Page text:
Modeling uncovers an 'atomic waltz' for atom manipulation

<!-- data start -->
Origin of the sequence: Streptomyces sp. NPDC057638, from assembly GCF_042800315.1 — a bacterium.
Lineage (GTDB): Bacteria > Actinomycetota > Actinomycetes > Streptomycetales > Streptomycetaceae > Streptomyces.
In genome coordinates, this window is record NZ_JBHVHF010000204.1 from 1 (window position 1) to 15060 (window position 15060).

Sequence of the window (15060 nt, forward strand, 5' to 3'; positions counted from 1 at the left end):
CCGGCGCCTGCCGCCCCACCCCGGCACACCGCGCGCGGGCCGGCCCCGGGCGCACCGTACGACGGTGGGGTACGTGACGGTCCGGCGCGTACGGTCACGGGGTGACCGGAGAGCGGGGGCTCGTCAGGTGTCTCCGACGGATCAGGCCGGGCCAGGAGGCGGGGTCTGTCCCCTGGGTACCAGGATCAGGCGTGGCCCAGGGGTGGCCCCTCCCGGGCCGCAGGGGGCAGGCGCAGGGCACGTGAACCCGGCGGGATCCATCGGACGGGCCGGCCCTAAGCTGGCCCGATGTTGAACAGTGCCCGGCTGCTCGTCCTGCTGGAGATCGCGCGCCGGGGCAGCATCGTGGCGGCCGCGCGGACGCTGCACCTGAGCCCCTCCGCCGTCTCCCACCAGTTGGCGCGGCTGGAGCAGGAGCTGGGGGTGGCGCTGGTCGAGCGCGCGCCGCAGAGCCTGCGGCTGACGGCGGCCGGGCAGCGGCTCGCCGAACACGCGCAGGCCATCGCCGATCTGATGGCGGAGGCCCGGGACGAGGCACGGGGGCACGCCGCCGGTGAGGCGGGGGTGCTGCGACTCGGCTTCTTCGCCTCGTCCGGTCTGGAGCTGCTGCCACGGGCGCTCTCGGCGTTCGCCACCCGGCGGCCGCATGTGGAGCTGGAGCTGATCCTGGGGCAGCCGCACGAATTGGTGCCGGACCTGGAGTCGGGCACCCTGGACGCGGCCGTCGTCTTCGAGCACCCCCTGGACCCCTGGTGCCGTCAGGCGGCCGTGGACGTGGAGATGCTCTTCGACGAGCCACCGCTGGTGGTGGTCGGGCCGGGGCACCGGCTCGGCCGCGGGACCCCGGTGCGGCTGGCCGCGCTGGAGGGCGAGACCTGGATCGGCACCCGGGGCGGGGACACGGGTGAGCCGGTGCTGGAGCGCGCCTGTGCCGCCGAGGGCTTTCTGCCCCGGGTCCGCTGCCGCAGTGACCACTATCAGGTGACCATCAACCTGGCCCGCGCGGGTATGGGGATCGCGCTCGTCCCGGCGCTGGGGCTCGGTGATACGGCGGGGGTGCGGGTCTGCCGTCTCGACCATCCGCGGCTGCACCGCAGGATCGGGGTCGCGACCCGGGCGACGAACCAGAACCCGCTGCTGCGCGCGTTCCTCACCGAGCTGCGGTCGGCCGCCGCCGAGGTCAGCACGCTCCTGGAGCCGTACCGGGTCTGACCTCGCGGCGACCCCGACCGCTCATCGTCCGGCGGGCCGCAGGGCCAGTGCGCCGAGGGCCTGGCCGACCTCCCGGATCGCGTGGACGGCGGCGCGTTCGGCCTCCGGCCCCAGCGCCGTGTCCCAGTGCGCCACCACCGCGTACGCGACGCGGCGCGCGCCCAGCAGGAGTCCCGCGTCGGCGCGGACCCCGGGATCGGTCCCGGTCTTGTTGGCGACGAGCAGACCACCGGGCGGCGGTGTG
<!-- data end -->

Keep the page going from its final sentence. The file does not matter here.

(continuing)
Based on computer simulations, indirect exchange mechanism for electron-beam manipulations of bismuth and antimony dopants within silicon. The crimson circle is a bismuth-atom, and the yellow and green spheres its closest and nearest silicon neighbors. Credit: Toma Susi and Alexander Markevich, University of Vienna, Andrew R. LupiniIn collaboration with Oak Ridge National Laboratory colleagues in the U.S., researchers from the University of Vienna's Faculty of Physics discovered a non-destructive way to manipulate donor impurities in silicon by focused electron irradiation. This indirect exchange process involves not just one, but two silicon atoms in a coordinated "waltz", which could open the door to the fabrication of solid state qubits. These results were published in the Journal of Physical Chemistry.Nanotechnology is a way to engineer materials at the atomic level. Examples of atom manipulation using scanning tunneling microscopy include the creation of quantum corals and rewritableatomic memories. While scanning probe techniques can be used to manipulate surface atoms, these tools cannot reach the bulk of the material. They must contact the sample with a physical tip and are usually stored at cryogenic temperatures.Recent advancements in scanning transmission electron microscope (STEM), have sparked interest in the use of an electron beam to manipulate atoms. Vienna is one of the most important hubs for this research. This technique has the unique ability to reach not only surface atoms, but also small-sized impurities in bulk crystals. Toma Susi says that this is more than a theoretical possibility. Our US collaborators recently demonstrated the first proof of principle manipulation of bismuth-dopants in silicon.This new work is a systematic modeling study of the electron beam manipulation of group V dopant element within silicon. The Vienna team discovered a new type of mechanism called indirect exchange. This involves not one, but two neighboring silicon elements in an atomic "waltz," which helps explain how electron impacts can move these impurities throughout the silicon lattice. Alexander Markevich says that while this mechanism is only applicable to the two heavier elements of bismuth or antimony, it is crucial to note that it is not destructive, since no atoms must be removed from the silicon lattice.The team also demonstrated for the first-time that it was possible to manipulate silicon antimony impurities using STEM. This is an experimental breakthrough. New applications could be possible through the precise placement of dopant electrons in crystal lattices, including quantum computation and solid-state sensing. This could have some exciting implications. Susi states that antimony dopants found in silicon have been suggested recently as promising candidates to make solid-state nuclear spin qubits. Our work may help open the door for their deterministic fabrication.Continue reading Manipulating single Atoms with an Electron Beam